Marlene Bagnull is an author who directs the Colorado Christian Writers’ Conference and the Greater Philadelphia Christian Writers’ Conference. (I’ll be speaking at the Philly conference and would highly recommend the conference August 1-4). Today’s post is for both writers and readers.
Have you ever been ready to give up? Have you tried everything you know but feel like you’re banging your head against a brick wall? What do you do when the accuser tells you that your best isn’t good enoughthat it never has been and never will be?
That was my experience with my first book that some of you know was rejected by 42 publishers over a six year period. If I had given up (and believe me, there were many times I wanted to), it and the six books that followed would never have been published.
Yes, there have been many times when I’ve doubted and when, as my writing mentor Lee Roddy said years ago, I’ve “listened to the wrong voices.” For the past five months it’s been the voice of the accuser telling me that my best isn’t good enough. The tapes from my childhood have started to play again. “You’re not smart enough. No matter how hard you try, you’re going to fail.”
Many days I’ve sat in my office and wept. Frustrated and discouraged I’ve told the Lord, “I can’t.” And I know that’s true. But what can I do, can you do, when He doesn’t seem to be listening? Has He abandoned us? Or is He using the problem(s) we’re facing to strengthen our faith muscles so that when the stakes are even bigger we won’t get discouraged and give up?
I’m learning that there are lots of lessons that I need to relearn!
1. Keep your eyes on the Lord, on how far you’ve come, and on the prize.
It’s easy to allow problems and challenges to consume us and to blind us to the Lord’s presence, to how far we’ve come, and to the prize. “I strain to reach the end of the race and receive the prize for which God is calling us up to heaven because of what Christ Jesus did for us” (Philippians 3:14 TLB). Paul wrote from prison in Rome. He had reason to be greatly frustrated and discouraged by the loss of his freedom. He could have questioned the Lord and concluded that his ministry was over. Instead he focused on the needs of the churches and wrote letters that continue to encourage Christ-followers almost 2,000 years later.
2. Cut the tapes from your past.
Although Paul never forgot the person he was before he encountered the Lord on the Damascus Road, he did not wallow in the past or dwell on what others thought or said about him. Instead he embraced the truth of Zephaniah 3:17: “He is a mighty Savior. He will give you victory. He will rejoice over you with great gladness; he will love you and not accuse you.” Paul was able to preach and write about the message of salvation because he had experienced firsthand God’s love, mercy, and forgiveness.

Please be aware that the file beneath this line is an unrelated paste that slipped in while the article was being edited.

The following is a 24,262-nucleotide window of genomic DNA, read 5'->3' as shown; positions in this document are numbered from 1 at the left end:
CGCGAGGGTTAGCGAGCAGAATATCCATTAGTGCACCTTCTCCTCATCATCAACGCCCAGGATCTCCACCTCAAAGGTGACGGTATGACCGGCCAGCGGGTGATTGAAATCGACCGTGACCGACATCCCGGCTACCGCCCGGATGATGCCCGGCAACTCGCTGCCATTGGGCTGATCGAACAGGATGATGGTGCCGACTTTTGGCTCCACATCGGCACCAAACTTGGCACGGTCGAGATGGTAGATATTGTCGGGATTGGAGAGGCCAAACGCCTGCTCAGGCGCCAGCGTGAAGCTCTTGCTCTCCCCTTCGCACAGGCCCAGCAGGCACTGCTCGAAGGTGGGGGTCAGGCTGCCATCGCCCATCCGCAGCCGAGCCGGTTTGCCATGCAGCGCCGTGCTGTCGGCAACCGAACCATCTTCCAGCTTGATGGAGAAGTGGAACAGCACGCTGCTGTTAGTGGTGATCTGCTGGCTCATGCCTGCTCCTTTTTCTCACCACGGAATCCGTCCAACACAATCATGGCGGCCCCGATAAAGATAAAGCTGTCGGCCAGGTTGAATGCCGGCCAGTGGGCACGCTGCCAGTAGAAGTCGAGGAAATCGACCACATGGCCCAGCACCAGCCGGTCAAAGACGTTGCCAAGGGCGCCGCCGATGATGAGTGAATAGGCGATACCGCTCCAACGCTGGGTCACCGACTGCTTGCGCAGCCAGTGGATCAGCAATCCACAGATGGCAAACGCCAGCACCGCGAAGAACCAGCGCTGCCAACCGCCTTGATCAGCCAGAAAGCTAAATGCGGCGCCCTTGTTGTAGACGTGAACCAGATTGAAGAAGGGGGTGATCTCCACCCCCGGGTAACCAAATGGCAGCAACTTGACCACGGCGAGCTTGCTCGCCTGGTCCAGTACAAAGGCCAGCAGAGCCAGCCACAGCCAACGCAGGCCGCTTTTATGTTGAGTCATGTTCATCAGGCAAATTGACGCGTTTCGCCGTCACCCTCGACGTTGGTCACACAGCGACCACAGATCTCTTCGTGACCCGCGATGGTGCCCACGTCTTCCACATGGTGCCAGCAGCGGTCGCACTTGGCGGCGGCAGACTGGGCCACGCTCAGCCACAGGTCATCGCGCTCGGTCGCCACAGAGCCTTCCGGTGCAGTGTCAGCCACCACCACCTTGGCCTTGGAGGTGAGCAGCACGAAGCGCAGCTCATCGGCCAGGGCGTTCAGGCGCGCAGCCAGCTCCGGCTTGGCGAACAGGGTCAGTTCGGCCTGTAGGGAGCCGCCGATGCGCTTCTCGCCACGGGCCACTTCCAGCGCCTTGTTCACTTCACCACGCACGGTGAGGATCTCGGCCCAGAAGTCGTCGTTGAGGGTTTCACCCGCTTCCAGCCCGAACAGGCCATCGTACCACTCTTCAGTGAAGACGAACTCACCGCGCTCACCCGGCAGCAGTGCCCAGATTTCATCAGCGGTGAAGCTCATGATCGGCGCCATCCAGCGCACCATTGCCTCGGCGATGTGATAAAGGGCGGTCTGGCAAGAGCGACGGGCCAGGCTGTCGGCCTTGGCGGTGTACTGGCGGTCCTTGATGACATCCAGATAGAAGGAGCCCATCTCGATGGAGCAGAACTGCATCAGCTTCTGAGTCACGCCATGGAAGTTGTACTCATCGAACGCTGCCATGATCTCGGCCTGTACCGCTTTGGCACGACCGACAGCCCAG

3. Don’t grieve the Lord by your lack of faith.
Although sometimes it does seem that He’s not listening, we need to trust that He will equip us with all we need for doing his will (see Hebrews 13:20). It’s not easy to wait on the Lord and to have Hebrews 11:1 faith in what we can’t yet see, but “God’s gifts and his call can never be withdrawn; he will never go back on his promises” (Romans 11:29).
4. Do your best and trust God for the rest.
The fear of failure can paralyze us if we let it, and that’s exactly what our adversary wants. I grieve for the books that have not been published and the ministries that have been abandoned because of the evil one’s accusations that our best will never be good enough.
Sitting beside me are the “pictures” my almost four-year-old granddaughter drew in Sunday school this morning. I have absolutely no idea what she drew, and she can’t tell me because she has apraxia and is unable to speak more than a few words. But, of course, I told her that her pictures are beautiful. She did her best and that’s all that matters. And that’s all the Lord expects. When we give our best to Him, He is “able to do immeasurably more than all we ask or imagine, according to his power that is at work within us” (Ephesians 3:20 NIV).
Father, help us to believe You and not the accuser. Thank You for loving us and for being bigger than our perceived failures. Thank You for encouraging us not to give up. We will keep on expecting you to help us. We will praise you more and more. We will walk in the strength of the Lord our God (Psalm 71:14, 16 TLB).
For more hope, visit writehisanswer.com